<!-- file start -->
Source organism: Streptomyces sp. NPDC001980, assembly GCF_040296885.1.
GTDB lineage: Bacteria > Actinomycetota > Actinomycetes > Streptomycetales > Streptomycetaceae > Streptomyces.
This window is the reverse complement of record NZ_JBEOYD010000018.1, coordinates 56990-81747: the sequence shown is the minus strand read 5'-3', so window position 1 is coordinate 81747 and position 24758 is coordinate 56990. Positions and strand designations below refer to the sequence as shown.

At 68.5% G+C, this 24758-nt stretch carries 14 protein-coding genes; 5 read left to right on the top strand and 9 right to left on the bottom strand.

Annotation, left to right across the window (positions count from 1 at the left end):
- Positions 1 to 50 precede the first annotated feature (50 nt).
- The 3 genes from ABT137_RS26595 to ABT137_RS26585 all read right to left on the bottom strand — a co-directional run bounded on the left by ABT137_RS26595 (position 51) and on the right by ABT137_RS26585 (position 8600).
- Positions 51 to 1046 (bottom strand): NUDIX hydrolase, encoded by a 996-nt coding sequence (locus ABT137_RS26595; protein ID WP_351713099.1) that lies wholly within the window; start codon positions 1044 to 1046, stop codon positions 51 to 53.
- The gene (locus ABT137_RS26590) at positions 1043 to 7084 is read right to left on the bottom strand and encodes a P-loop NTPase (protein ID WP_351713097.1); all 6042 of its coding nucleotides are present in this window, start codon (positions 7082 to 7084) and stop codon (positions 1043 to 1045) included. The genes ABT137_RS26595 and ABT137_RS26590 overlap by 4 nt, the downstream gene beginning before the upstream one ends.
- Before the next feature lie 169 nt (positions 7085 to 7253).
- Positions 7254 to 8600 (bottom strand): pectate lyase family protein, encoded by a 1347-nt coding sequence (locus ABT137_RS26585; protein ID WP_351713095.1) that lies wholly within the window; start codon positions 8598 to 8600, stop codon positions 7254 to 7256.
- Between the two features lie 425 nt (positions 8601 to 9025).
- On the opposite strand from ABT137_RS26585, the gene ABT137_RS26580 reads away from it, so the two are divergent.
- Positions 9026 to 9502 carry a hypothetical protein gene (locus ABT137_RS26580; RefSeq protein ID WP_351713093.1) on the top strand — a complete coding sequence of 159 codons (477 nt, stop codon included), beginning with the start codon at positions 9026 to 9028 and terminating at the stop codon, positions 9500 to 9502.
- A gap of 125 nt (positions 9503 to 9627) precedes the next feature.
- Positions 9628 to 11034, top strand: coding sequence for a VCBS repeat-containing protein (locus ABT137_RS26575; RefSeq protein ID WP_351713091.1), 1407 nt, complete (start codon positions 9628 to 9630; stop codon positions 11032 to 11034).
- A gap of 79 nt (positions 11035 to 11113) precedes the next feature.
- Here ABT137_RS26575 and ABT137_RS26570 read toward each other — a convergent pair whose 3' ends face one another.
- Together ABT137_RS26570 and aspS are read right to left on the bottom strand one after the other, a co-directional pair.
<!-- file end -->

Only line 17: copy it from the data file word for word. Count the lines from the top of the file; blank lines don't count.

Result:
- A gap of 79 nt (positions 11035 to 11113) precedes the next feature.